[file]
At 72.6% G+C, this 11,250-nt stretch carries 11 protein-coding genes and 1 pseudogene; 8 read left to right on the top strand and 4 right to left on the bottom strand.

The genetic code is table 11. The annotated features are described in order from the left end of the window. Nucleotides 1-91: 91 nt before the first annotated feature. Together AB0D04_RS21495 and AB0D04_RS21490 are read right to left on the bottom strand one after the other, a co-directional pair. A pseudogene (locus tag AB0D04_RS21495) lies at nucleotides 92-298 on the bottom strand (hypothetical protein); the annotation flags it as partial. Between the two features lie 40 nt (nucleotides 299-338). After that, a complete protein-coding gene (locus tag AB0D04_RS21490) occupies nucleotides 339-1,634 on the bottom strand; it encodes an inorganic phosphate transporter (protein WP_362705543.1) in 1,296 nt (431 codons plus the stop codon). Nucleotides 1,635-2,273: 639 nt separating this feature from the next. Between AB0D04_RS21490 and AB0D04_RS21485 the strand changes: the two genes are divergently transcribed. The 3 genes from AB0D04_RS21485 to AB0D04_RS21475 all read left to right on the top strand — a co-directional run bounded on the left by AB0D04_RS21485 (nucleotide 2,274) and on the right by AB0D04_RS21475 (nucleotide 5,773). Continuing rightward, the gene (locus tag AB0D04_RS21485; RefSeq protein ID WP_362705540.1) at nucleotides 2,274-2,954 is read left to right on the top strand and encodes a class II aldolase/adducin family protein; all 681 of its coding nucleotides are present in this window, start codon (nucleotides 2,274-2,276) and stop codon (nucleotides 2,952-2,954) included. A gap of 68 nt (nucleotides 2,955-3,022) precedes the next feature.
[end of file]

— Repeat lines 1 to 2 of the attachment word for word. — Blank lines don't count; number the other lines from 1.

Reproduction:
At 72.6% G+C, this 11,250-nt stretch carries 11 protein-coding genes and 1 pseudogene; 8 read left to right on the top strand and 4 right to left on the bottom strand.

The genetic code is table 11. The annotated features are described in order from the left end of the window. Nucleotides 1-91: 91 nt before the first annotated feature. Together AB0D04_RS21495 and AB0D04_RS21490 are read right to left on the bottom strand one after the other, a co-directional pair. A pseudogene (locus tag AB0D04_RS21495) lies at nucleotides 92-298 on the bottom strand (hypothetical protein); the annotation flags it as partial. Between the two features lie 40 nt (nucleotides 299-338). After that, a complete protein-coding gene (locus tag AB0D04_RS21490) occupies nucleotides 339-1,634 on the bottom strand; it encodes an inorganic phosphate transporter (protein WP_362705543.1) in 1,296 nt (431 codons plus the stop codon). Nucleotides 1,635-2,273: 639 nt separating this feature from the next. Between AB0D04_RS21490 and AB0D04_RS21485 the strand changes: the two genes are divergently transcribed. The 3 genes from AB0D04_RS21485 to AB0D04_RS21475 all read left to right on the top strand — a co-directional run bounded on the left by AB0D04_RS21485 (nucleotide 2,274) and on the right by AB0D04_RS21475 (nucleotide 5,773). Continuing rightward, the gene (locus tag AB0D04_RS21485; RefSeq protein ID WP_362705540.1) at nucleotides 2,274-2,954 is read left to right on the top strand and encodes a class II aldolase/adducin family protein; all 681 of its coding nucleotides are present in this window, start codon (nucleotides 2,274-2,276) and stop codon (nucleotides 2,952-2,954) included. A gap of 68 nt (nucleotides 2,955-3,022) precedes the next feature.